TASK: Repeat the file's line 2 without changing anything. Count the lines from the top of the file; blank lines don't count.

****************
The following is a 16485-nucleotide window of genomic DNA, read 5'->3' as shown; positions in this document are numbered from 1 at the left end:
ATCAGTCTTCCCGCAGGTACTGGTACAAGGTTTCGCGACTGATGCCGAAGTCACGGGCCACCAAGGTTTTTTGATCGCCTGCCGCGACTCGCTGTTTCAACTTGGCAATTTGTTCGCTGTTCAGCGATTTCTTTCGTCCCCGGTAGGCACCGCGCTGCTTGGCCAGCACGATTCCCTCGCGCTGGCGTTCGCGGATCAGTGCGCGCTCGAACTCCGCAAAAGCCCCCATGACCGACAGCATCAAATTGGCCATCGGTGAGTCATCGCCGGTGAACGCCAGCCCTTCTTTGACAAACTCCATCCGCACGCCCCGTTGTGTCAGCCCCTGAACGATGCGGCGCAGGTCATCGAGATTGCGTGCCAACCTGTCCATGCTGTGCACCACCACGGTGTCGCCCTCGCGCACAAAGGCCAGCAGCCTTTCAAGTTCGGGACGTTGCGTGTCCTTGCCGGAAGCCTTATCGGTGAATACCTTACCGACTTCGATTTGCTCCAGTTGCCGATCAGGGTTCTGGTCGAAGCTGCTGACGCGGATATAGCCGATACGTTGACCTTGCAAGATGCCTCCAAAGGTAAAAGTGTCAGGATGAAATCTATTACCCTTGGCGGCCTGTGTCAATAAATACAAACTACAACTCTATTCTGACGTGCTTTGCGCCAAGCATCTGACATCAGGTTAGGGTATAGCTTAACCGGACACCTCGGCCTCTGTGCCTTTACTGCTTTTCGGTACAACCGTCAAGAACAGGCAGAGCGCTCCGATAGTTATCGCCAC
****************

ATCAGTCTTCCCGCAGGTACTGGTACAAGGTTTCGCGACTGATGCCGAAGTCACGGGCCACCAAGGTTTTTTGATCGCCTGCCGCGACTCGCTGTTTCAACTTGGCAATTTGTTCGCTGTTCAGCGATTTCTTTCGTCCCCGGTAGGCACCGCGCTGCTTGGCCAGCACGATTCCCTCGCGCTGGCGTTCGCGGATCAGTGCGCGCTCGAACTCCGCAAAAGCCCCCATGACCGACAGCATCAAATTGGCCATCGGTGAGTCATCGCCGGTGAACGCCAGCCCTTCTTTGACAAACTCCATCCGCACGCCCCGTTGTGTCAGCCCCTGAACGATGCGGCGCAGGTCATCGAGATTGCGTGCCAACCTGTCCATGCTGTGCACCACCACGGTGTCGCCCTCGCGCACAAAGGCCAGCAGCCTTTCAAGTTCGGGACGTTGCGTGTCCTTGCCGGAAGCCTTATCGGTGAATACCTTACCGACTTCGATTTGCTCCAGTTGCCGATCAGGGTTCTGGTCGAAGCTGCTGACGCGGATATAGCCGATACGTTGACCTTGCAAGATGCCTCCAAAGGTAAAAGTGTCAGGATGAAATCTATTACCCTTGGCGGCCTGTGTCAATAAATACAAACTACAACTCTATTCTGACGTGCTTTGCGCCAAGCATCTGACATCAGGTTAGGGTATAGCTTAACCGGACACCTCGGCCTCTGTGCCTTTACTGCTTTTCGGTACAACCGTCAAGAACAGGCAGAGCGCTCCGATAGTTATCGCCAC